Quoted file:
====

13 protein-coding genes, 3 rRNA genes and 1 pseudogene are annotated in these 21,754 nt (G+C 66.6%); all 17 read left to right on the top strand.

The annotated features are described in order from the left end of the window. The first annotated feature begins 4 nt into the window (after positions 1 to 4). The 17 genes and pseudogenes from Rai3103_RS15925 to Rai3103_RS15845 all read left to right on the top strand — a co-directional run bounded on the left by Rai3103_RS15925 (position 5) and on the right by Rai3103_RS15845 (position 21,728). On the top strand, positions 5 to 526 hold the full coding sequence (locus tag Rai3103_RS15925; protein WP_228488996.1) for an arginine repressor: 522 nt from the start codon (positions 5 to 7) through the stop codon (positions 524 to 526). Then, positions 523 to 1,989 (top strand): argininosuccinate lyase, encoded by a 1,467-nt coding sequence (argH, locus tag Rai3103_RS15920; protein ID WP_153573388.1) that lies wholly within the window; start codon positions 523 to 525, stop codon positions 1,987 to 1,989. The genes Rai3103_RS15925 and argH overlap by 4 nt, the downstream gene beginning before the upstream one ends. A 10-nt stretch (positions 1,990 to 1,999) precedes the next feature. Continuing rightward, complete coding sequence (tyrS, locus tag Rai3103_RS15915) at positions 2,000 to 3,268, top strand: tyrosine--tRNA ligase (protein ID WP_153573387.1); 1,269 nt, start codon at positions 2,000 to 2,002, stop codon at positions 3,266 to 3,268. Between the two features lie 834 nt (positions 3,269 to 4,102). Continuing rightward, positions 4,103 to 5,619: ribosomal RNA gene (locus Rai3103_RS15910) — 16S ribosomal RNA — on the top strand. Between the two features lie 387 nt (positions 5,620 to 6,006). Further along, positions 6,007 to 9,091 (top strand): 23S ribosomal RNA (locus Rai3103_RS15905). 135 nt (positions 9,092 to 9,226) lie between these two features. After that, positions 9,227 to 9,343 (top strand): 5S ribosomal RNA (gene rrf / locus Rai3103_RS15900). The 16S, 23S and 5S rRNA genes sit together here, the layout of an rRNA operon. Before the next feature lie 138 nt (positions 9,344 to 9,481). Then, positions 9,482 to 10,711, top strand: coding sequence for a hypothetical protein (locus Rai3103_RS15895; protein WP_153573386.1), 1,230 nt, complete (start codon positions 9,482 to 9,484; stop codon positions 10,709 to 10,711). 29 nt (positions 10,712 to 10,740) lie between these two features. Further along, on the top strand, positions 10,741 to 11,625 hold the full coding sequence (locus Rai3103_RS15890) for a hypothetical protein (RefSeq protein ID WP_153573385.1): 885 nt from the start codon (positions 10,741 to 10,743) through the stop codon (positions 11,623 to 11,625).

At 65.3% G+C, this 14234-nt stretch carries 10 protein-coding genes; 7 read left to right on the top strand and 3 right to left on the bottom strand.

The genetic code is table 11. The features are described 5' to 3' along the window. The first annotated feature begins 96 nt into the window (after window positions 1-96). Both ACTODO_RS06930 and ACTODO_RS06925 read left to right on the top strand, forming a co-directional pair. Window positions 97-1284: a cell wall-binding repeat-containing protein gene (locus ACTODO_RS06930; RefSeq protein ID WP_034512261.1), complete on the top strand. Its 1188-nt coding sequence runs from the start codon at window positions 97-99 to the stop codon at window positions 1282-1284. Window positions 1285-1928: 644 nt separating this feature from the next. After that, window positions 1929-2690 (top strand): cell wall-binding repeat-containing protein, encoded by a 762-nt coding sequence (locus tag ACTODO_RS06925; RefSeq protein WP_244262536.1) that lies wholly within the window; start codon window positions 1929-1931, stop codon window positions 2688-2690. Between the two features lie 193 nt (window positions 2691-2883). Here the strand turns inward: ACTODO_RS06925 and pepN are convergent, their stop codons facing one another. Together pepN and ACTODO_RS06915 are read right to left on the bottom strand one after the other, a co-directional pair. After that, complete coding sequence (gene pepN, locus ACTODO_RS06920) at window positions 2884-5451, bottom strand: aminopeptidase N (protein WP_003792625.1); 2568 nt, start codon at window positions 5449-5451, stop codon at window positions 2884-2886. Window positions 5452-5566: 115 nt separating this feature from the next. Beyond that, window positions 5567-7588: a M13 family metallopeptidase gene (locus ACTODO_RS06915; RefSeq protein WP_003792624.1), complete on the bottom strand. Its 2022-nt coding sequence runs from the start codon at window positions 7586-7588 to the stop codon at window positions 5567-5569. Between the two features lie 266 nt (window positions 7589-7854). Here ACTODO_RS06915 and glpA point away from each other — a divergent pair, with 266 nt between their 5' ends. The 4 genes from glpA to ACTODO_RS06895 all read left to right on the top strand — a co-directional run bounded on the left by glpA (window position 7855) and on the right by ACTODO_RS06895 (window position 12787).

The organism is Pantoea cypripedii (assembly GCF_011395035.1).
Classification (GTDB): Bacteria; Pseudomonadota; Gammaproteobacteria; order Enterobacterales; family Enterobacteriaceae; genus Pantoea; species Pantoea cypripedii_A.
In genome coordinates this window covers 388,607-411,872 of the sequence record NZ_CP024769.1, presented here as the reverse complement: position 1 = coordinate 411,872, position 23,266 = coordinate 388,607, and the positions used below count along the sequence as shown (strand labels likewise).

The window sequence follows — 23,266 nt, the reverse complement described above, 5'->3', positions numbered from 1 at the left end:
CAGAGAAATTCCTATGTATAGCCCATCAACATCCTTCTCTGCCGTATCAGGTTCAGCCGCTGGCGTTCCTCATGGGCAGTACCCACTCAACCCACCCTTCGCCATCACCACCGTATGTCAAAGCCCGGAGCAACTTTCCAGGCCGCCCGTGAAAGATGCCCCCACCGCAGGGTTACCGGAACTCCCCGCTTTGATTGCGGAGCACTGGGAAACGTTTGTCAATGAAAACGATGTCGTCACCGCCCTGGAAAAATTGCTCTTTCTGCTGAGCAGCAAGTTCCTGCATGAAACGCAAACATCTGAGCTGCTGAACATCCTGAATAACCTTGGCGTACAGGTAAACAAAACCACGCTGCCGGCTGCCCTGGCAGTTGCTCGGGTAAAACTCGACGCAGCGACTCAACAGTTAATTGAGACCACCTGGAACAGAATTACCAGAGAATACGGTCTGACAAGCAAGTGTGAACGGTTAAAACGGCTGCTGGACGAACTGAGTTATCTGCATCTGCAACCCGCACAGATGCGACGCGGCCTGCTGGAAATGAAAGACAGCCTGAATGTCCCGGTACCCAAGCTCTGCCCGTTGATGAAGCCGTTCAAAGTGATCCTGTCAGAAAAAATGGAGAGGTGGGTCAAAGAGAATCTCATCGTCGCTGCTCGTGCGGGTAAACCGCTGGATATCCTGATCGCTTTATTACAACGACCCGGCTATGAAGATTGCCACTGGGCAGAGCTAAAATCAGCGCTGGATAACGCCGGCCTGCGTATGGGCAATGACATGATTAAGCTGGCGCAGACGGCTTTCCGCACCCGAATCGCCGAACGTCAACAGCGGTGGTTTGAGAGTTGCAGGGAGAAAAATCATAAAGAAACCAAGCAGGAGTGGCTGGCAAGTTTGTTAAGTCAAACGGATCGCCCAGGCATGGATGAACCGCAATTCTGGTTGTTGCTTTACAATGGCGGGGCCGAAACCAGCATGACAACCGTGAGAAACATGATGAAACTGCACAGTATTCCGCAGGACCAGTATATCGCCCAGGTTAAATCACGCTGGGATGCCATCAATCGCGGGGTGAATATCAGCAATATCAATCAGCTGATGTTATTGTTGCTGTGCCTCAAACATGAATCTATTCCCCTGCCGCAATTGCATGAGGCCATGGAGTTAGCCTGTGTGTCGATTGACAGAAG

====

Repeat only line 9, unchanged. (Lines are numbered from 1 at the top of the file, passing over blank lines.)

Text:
CAGAGAAATTCCTATGTATAGCCCATCAACATCCTTCTCTGCCGTATCAGGTTCAGCCGCTGGCGTTCCTCATGGGCAGTACCCACTCAACCCACCCTTCGCCATCACCACCGTATGTCAAAGCCCGGAGCAACTTTCCAGGCCGCCCGTGAAAGATGCCCCCACCGCAGGGTTACCGGAACTCCCCGCTTTGATTGCGGAGCACTGGGAAACGTTTGTCAATGAAAACGATGTCGTCACCGCCCTGGAAAAATTGCTCTTTCTGCTGAGCAGCAAGTTCCTGCATGAAACGCAAACATCTGAGCTGCTGAACATCCTGAATAACCTTGGCGTACAGGTAAACAAAACCACGCTGCCGGCTGCCCTGGCAGTTGCTCGGGTAAAACTCGACGCAGCGACTCAACAGTTAATTGAGACCACCTGGAACAGAATTACCAGAGAATACGGTCTGACAAGCAAGTGTGAACGGTTAAAACGGCTGCTGGACGAACTGAGTTATCTGCATCTGCAACCCGCACAGATGCGACGCGGCCTGCTGGAAATGAAAGACAGCCTGAATGTCCCGGTACCCAAGCTCTGCCCGTTGATGAAGCCGTTCAAAGTGATCCTGTCAGAAAAAATGGAGAGGTGGGTCAAAGAGAATCTCATCGTCGCTGCTCGTGCGGGTAAACCGCTGGATATCCTGATCGCTTTATTACAACGACCCGGCTATGAAGATTGCCACTGGGCAGAGCTAAAATCAGCGCTGGATAACGCCGGCCTGCGTATGGGCAATGACATGATTAAGCTGGCGCAGACGGCTTTCCGCACCCGAATCGCCGAACGTCAACAGCGGTGGTTTGAGAGTTGCAGGGAGAAAAATCATAAAGAAACCAAGCAGGAGTGGCTGGCAAGTTTGTTAAGTCAAACGGATCGCCCAGGCATGGATGAACCGCAATTCTGGTTGTTGCTTTACAATGGCGGGGCCGAAACCAGCATGACAACCGTGAGAAACATGATGAAACTGCACAGTATTCCGCAGGACCAGTATATCGCCCAGGTTAAATCACGCTGGGATGCCATCAATCGCGGGGTGAATATCAGCAATATCAATCAGCTGATGTTATTGTTGCTGTGCCTCAAACATGAATCTATTCCCCTGCCGCAATTGCATGAGGCCATGGAGTTAGCCTGTGTGTCGATTGACAGAAG